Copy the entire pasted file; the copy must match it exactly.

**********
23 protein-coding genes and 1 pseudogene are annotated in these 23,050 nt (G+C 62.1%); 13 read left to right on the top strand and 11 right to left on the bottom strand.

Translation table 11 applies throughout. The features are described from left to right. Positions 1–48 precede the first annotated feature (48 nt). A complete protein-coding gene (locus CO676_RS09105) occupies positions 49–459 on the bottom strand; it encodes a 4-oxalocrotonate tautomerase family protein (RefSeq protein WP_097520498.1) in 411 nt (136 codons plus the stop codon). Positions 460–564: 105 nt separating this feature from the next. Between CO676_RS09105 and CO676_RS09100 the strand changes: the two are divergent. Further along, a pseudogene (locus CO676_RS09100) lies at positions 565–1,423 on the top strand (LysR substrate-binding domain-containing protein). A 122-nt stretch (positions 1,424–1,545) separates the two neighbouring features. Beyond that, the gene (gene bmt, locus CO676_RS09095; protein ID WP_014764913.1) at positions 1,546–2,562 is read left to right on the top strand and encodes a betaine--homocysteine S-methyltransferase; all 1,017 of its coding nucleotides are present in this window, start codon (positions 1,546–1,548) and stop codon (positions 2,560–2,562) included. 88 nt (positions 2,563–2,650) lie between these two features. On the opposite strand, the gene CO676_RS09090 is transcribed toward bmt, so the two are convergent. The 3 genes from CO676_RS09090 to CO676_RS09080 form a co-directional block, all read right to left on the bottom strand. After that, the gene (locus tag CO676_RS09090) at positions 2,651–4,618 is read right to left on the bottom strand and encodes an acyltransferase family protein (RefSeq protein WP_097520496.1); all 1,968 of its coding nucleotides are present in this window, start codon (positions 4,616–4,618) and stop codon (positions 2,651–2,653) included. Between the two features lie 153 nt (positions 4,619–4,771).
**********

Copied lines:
23 protein-coding genes and 1 pseudogene are annotated in these 23,050 nt (G+C 62.1%); 13 read left to right on the top strand and 11 right to left on the bottom strand.

Translation table 11 applies throughout. The features are described from left to right. Positions 1–48 precede the first annotated feature (48 nt). A complete protein-coding gene (locus CO676_RS09105) occupies positions 49–459 on the bottom strand; it encodes a 4-oxalocrotonate tautomerase family protein (RefSeq protein WP_097520498.1) in 411 nt (136 codons plus the stop codon). Positions 460–564: 105 nt separating this feature from the next. Between CO676_RS09105 and CO676_RS09100 the strand changes: the two are divergent. Further along, a pseudogene (locus CO676_RS09100) lies at positions 565–1,423 on the top strand (LysR substrate-binding domain-containing protein). A 122-nt stretch (positions 1,424–1,545) separates the two neighbouring features. Beyond that, the gene (gene bmt, locus CO676_RS09095; protein ID WP_014764913.1) at positions 1,546–2,562 is read left to right on the top strand and encodes a betaine--homocysteine S-methyltransferase; all 1,017 of its coding nucleotides are present in this window, start codon (positions 1,546–1,548) and stop codon (positions 2,560–2,562) included. 88 nt (positions 2,563–2,650) lie between these two features. On the opposite strand, the gene CO676_RS09090 is transcribed toward bmt, so the two are convergent. The 3 genes from CO676_RS09090 to CO676_RS09080 form a co-directional block, all read right to left on the bottom strand. After that, the gene (locus tag CO676_RS09090) at positions 2,651–4,618 is read right to left on the bottom strand and encodes an acyltransferase family protein (RefSeq protein WP_097520496.1); all 1,968 of its coding nucleotides are present in this window, start codon (positions 4,616–4,618) and stop codon (positions 2,651–2,653) included. Between the two features lie 153 nt (positions 4,619–4,771).